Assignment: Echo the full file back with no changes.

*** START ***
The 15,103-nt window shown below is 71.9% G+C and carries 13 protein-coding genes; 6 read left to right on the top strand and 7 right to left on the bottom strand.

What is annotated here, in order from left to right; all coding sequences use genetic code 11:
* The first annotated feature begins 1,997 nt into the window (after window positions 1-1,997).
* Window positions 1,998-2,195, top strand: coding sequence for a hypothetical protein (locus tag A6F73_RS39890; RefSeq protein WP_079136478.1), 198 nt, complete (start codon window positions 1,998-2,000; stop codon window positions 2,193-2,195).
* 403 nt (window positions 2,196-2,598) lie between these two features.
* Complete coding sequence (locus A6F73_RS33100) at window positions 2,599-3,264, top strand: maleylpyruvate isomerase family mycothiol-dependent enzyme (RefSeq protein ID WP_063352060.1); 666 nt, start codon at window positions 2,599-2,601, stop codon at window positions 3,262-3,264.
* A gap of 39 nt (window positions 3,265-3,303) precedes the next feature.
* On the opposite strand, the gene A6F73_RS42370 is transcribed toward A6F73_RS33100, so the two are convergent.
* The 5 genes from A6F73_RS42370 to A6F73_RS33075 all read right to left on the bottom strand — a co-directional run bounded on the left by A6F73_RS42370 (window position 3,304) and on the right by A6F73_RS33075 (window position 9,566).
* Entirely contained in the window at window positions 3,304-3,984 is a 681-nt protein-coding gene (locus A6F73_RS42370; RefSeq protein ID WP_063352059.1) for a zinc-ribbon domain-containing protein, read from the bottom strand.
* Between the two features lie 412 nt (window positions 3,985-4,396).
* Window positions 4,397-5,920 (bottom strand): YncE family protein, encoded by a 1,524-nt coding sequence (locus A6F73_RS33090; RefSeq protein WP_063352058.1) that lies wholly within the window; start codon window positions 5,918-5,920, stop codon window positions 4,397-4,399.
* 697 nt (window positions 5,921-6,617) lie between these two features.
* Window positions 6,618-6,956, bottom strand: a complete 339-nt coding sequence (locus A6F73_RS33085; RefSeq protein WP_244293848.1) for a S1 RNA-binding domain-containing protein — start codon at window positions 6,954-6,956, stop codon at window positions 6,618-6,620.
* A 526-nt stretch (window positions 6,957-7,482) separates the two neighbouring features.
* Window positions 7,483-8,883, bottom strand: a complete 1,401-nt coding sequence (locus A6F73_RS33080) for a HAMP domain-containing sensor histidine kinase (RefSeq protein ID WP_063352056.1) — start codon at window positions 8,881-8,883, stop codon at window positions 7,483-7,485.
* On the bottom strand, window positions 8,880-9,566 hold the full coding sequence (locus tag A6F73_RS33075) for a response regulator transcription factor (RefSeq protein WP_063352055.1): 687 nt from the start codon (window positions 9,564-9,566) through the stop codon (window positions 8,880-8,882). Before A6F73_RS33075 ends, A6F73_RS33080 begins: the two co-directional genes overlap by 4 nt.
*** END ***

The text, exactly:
The 15,103-nt window shown below is 71.9% G+C and carries 13 protein-coding genes; 6 read left to right on the top strand and 7 right to left on the bottom strand.

What is annotated here, in order from left to right; all coding sequences use genetic code 11:
* The first annotated feature begins 1,997 nt into the window (after window positions 1-1,997).
* Window positions 1,998-2,195, top strand: coding sequence for a hypothetical protein (locus tag A6F73_RS39890; RefSeq protein WP_079136478.1), 198 nt, complete (start codon window positions 1,998-2,000; stop codon window positions 2,193-2,195).
* 403 nt (window positions 2,196-2,598) lie between these two features.
* Complete coding sequence (locus A6F73_RS33100) at window positions 2,599-3,264, top strand: maleylpyruvate isomerase family mycothiol-dependent enzyme (RefSeq protein ID WP_063352060.1); 666 nt, start codon at window positions 2,599-2,601, stop codon at window positions 3,262-3,264.
* A gap of 39 nt (window positions 3,265-3,303) precedes the next feature.
* On the opposite strand, the gene A6F73_RS42370 is transcribed toward A6F73_RS33100, so the two are convergent.
* The 5 genes from A6F73_RS42370 to A6F73_RS33075 all read right to left on the bottom strand — a co-directional run bounded on the left by A6F73_RS42370 (window position 3,304) and on the right by A6F73_RS33075 (window position 9,566).
* Entirely contained in the window at window positions 3,304-3,984 is a 681-nt protein-coding gene (locus A6F73_RS42370; RefSeq protein ID WP_063352059.1) for a zinc-ribbon domain-containing protein, read from the bottom strand.
* Between the two features lie 412 nt (window positions 3,985-4,396).
* Window positions 4,397-5,920 (bottom strand): YncE family protein, encoded by a 1,524-nt coding sequence (locus A6F73_RS33090; RefSeq protein WP_063352058.1) that lies wholly within the window; start codon window positions 5,918-5,920, stop codon window positions 4,397-4,399.
* 697 nt (window positions 5,921-6,617) lie between these two features.
* Window positions 6,618-6,956, bottom strand: a complete 339-nt coding sequence (locus A6F73_RS33085; RefSeq protein WP_244293848.1) for a S1 RNA-binding domain-containing protein — start codon at window positions 6,954-6,956, stop codon at window positions 6,618-6,620.
* A 526-nt stretch (window positions 6,957-7,482) separates the two neighbouring features.
* Window positions 7,483-8,883, bottom strand: a complete 1,401-nt coding sequence (locus A6F73_RS33080) for a HAMP domain-containing sensor histidine kinase (RefSeq protein ID WP_063352056.1) — start codon at window positions 8,881-8,883, stop codon at window positions 7,483-7,485.
* On the bottom strand, window positions 8,880-9,566 hold the full coding sequence (locus tag A6F73_RS33075) for a response regulator transcription factor (RefSeq protein WP_063352055.1): 687 nt from the start codon (window positions 9,564-9,566) through the stop codon (window positions 8,880-8,882). Before A6F73_RS33075 ends, A6F73_RS33080 begins: the two co-directional genes overlap by 4 nt.